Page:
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BIOL 490B (5)

Darwinian Natural Selection (Pages 74 – 97)

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Christine Dupont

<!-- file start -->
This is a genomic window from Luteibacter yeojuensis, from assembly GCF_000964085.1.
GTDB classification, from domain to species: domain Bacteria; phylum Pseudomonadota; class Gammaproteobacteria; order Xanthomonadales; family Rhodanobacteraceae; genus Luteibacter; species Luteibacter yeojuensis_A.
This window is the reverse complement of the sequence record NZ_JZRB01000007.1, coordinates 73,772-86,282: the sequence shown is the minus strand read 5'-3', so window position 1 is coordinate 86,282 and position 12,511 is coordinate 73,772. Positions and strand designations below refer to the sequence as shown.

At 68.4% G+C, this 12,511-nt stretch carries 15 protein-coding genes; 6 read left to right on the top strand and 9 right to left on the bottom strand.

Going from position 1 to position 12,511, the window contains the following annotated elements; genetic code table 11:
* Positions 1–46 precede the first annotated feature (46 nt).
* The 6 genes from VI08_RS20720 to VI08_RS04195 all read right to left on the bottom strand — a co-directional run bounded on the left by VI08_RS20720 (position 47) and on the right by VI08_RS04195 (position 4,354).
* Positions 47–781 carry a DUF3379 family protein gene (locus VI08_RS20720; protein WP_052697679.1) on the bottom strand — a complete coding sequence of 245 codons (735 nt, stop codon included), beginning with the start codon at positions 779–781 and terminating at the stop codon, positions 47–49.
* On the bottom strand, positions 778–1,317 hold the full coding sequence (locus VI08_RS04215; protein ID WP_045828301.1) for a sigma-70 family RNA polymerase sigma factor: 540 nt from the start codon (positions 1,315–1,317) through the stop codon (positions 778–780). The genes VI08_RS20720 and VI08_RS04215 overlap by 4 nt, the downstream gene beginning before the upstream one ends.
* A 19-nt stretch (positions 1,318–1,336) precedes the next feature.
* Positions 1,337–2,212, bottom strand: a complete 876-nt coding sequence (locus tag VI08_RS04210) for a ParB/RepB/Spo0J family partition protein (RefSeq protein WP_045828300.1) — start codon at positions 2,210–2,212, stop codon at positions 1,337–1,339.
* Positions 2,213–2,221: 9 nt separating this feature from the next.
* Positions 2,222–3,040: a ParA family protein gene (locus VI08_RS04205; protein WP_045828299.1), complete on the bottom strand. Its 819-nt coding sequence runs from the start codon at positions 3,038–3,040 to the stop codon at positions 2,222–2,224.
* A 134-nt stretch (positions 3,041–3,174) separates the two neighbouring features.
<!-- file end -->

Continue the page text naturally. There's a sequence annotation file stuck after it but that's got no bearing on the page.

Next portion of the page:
Darwinian Natural Selection (Pages 74 – 97) 3.1. Artificial Selection: Domestic Animals and Plants  To increase the frequency of desirable traits in their stocks, plant and animal breeders employ artificial selection (Example of Darwin and his pigeon’s on Page 74). o If the desirable traits are passed from parents to offspring, then the next generation, consisting of the progeny of only the selected mates, will show the desirable traits in a higher proportion than existed in the previous generation. o Read example of Tomato on page 74 and 75. 3.2. Evolution by Natural Selection  Darwin realized that a process like artificial selection occurs in nature  His Theory of Evolution by Natural Selection suggests that descent with modification is the logical outcome of four postulates:  Individuals within populations are variable  The variations among individuals are, at least in part, passed from parents to offspring  In every generation, some individuals are most successful at surviving and reproducing than others  The survival and reproduction of individuals are not random; instead they are tied to the variation among individuals. The individuals with the most favourable variations, those who are better at surviving and reproducing, are naturally selected. o If these four postulates are true then composition of the population changes from one generation to the next (see Figure 3.4 on page 76). o If there are differences among the individuals in a population that can be passed on to offspring, and if there is differential success among those individuals in surviving and/or reproducing, then some traits will be passed on more frequently than other.  The characteristics of a population will change slight with each succeeding generation Darwinian evolution. o Darwin referred to the individuals who are better at surviving and reproducing, and whose offspring make up a great percentage of the population in the next generation as fit:  The ability of an individual to survive and reproduce in its environment  An important aspect is its relative nature. Fitness refers to how well an individual survives and how many offspring it produces compared to others of its species.  Adaptation refers to a trait or characteristic of an organism that increases its fitness relative to individuals without the trait.  Read on Alfred Russell Wallace (Page 77)  The interesting fact is that the Darwin-Wallace theory’s four postulates and their logical consequence can be verified independently (testable). 3.3 The Evolution of Flower Color in an Experimental Snapdragon Population K.N Jones and J. Reithel (2001) did an experiment using 48 snapdragons to see if Darwin’s four postulates are true.  Postulate 1: There is Variation among Individuals o The snapdragons varied in flower color. ¾ of the plants had flowers that were almost pure white; the rest had flowers that were yellow all over.  Postulate 2: Some of the Variation is Heritable o The variation in color among the plants was due to differences in the plant’s genotypes for a single gene.  The gene has two alleles, S and s. Individuals with either genotype SS or Ss have white flowers with just two spots of yellow. Individuals with genotype ss are yellow all over.  Among the 48 plants in the experimental population, 12 were SS, 24 were Ss, and 12 were ss.  See Figure 3.5a on page 79.  Postulate 3: Do Individuals Vary in Their Success at Surviving or Reproducing? o Free living bumblebees pollinate the plants and tracked the number of times bees visited each flower. o The researchers counted the seeds produced from each fruit. o The plants showed considerable variation in reproductive success, both as pollen donors and as seed mothers.  Postulate 4: Is Reproduction Nonrandom? o The scientists expected that one colour would attract more bees than the other o The yellow spots on otherwise white snapdragons are thought to serve as nectar guides, helping bees find the reward the flowers offers o All-yellow flowers lack these guides and may be less attractive to the bees. o It was discovered that the white flowers attracted twice as many bees visits as yellow flowers. Testing Darwin’s Prediction: Did the Population Evolve?  Since white plants had higher reproductive success than yellow and since flower color is determined by genes, the next generation of snapdragons should have had a higher proportion of white flowers.  The starting population had 75% had white flowers and their offspring 77% had white flowers.  Darwin’s prediction that the population would evolve as a result 3.4 The Evolution of Beak Shape in Galapagos Finches Read Pages 80 to 89. It contains the same ideas as the previous section (3.3), however, it is with Darwin’s finches and in a natural setting. The previous experiment was in a control, experimental setting. 3.5 The Nature of Natural Selection Although the Theory of Evolution by Natural Selection can be stated concisely, tested rigorously in natural populations, and validated, it can be difficult to understand thoroughly. o One reason: Darwin’s theory descent with modification is essentially a statistical process: a change in the trait distributions of populations.  Natural Selection Acts on Individual, but Its Consequences Occur in Populations o When HIV strains were selected by exposure to AZT, or finch populations were selected by changes in seed availability; none of the
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